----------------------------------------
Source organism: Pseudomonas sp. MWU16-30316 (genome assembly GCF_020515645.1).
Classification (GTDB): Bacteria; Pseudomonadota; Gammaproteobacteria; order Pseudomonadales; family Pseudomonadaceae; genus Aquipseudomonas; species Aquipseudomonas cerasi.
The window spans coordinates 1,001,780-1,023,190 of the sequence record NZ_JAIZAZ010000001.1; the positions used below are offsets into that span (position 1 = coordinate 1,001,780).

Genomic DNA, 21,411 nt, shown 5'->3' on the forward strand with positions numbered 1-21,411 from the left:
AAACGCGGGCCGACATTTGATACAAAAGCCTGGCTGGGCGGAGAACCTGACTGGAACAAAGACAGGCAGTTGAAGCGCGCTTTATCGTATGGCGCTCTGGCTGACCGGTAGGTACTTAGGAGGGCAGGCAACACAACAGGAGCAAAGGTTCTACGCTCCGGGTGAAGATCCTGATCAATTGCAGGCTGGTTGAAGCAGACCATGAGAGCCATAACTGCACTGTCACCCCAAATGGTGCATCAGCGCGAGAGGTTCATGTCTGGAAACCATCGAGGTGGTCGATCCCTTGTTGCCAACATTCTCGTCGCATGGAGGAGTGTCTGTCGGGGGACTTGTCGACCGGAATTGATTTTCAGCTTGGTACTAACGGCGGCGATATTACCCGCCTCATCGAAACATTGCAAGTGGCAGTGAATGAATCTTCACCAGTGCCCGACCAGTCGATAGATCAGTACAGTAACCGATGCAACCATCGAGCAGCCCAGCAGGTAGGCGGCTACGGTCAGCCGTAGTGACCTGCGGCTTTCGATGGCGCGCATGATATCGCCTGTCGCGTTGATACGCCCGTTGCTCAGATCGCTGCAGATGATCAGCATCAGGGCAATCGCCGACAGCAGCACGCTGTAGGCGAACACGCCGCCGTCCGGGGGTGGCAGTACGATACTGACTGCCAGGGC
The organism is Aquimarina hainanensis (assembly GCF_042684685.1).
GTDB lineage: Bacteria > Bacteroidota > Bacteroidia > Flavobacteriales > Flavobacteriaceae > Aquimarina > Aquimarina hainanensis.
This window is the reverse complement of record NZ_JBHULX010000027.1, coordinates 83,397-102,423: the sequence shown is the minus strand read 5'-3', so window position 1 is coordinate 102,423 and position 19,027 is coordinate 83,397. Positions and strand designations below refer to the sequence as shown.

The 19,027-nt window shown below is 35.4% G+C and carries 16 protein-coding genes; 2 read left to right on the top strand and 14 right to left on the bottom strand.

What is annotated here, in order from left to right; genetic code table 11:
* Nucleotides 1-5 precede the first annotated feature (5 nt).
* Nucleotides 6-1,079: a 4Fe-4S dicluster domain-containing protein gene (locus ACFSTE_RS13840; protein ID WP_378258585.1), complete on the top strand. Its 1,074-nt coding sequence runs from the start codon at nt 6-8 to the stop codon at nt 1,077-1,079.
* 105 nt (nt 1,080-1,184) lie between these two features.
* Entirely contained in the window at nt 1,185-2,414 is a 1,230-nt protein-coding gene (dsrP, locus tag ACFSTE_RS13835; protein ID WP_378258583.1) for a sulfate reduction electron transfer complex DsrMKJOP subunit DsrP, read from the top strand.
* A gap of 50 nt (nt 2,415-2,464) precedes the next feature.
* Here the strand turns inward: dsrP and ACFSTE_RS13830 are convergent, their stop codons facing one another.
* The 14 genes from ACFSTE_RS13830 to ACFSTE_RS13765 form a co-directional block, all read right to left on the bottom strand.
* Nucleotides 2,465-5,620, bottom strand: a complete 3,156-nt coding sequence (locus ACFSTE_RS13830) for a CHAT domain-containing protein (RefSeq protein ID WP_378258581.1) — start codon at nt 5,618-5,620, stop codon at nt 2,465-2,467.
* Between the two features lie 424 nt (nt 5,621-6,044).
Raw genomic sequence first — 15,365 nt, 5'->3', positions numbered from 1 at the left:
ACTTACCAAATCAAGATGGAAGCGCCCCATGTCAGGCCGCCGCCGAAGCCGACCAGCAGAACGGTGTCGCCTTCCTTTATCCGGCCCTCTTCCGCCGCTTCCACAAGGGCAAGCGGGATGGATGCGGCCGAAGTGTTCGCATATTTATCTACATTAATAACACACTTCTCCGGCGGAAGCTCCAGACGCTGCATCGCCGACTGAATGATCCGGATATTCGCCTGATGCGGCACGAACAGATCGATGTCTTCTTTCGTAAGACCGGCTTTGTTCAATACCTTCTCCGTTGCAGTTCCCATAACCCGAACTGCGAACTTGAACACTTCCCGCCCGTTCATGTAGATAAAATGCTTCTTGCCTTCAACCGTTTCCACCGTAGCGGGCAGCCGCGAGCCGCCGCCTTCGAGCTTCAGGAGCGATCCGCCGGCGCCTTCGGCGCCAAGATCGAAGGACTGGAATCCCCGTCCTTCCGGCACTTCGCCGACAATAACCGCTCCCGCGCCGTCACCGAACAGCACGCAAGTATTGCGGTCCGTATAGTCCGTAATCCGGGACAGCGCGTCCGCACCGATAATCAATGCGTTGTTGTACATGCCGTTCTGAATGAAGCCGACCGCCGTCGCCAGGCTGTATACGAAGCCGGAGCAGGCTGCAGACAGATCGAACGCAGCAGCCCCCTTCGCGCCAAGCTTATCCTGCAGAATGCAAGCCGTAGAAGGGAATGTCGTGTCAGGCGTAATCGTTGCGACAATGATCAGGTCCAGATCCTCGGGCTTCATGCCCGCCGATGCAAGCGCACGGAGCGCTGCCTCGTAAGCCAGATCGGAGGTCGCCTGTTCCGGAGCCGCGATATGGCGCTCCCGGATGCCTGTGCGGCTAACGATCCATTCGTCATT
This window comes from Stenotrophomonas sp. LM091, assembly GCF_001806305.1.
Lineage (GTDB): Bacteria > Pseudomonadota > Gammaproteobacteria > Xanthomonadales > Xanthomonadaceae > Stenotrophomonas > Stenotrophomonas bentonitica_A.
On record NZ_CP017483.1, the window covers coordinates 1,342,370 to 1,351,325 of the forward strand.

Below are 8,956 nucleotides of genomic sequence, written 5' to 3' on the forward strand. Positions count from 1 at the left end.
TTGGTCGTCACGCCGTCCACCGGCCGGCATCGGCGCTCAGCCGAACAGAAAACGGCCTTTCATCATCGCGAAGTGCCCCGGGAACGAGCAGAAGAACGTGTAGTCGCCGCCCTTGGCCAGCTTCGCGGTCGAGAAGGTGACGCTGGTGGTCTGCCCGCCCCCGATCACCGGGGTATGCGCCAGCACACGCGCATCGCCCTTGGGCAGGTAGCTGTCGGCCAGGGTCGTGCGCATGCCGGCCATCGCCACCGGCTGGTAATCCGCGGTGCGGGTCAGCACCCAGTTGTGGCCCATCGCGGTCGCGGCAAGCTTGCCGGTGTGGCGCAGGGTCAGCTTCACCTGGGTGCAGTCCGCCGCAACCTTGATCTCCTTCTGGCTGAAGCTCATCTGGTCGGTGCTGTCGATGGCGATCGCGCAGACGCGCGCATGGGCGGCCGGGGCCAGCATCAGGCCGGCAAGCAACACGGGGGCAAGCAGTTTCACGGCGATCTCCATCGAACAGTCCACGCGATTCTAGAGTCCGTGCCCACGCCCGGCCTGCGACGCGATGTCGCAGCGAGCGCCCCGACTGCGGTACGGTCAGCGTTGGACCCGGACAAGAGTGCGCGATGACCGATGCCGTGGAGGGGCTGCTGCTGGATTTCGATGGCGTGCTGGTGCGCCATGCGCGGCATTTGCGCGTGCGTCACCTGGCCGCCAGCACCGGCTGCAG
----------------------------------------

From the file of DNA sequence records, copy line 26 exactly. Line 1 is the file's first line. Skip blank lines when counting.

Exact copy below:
TTGGTCGTCACGCCGTCCACCGGCCGGCATCGGCGCTCAGCCGAACAGAAAACGGCCTTTCATCATCGCGAAGTGCCCCGGGAACGAGCAGAAGAACGTGTAGTCGCCGCCCTTGGCCAGCTTCGCGGTCGAGAAGGTGACGCTGGTGGTCTGCCCGCCCCCGATCACCGGGGTATGCGCCAGCACACGCGCATCGCCCTTGGGCAGGTAGCTGTCGGCCAGGGTCGTGCGCATGCCGGCCATCGCCACCGGCTGGTAATCCGCGGTGCGGGTCAGCACCCAGTTGTGGCCCATCGCGGTCGCGGCAAGCTTGCCGGTGTGGCGCAGGGTCAGCTTCACCTGGGTGCAGTCCGCCGCAACCTTGATCTCCTTCTGGCTGAAGCTCATCTGGTCGGTGCTGTCGATGGCGATCGCGCAGACGCGCGCATGGGCGGCCGGGGCCAGCATCAGGCCGGCAAGCAACACGGGGGCAAGCAGTTTCACGGCGATCTCCATCGAACAGTCCACGCGATTCTAGAGTCCGTGCCCACGCCCGGCCTGCGACGCGATGTCGCAGCGAGCGCCCCGACTGCGGTACGGTCAGCGTTGGACCCGGACAAGAGTGCGCGATGACCGATGCCGTGGAGGGGCTGCTGCTGGATTTCGATGGCGTGCTGGTGCGCCATGCGCGGCATTTGCGCGTGCGTCACCTGGCCGCCAGCACCGGCTGCAG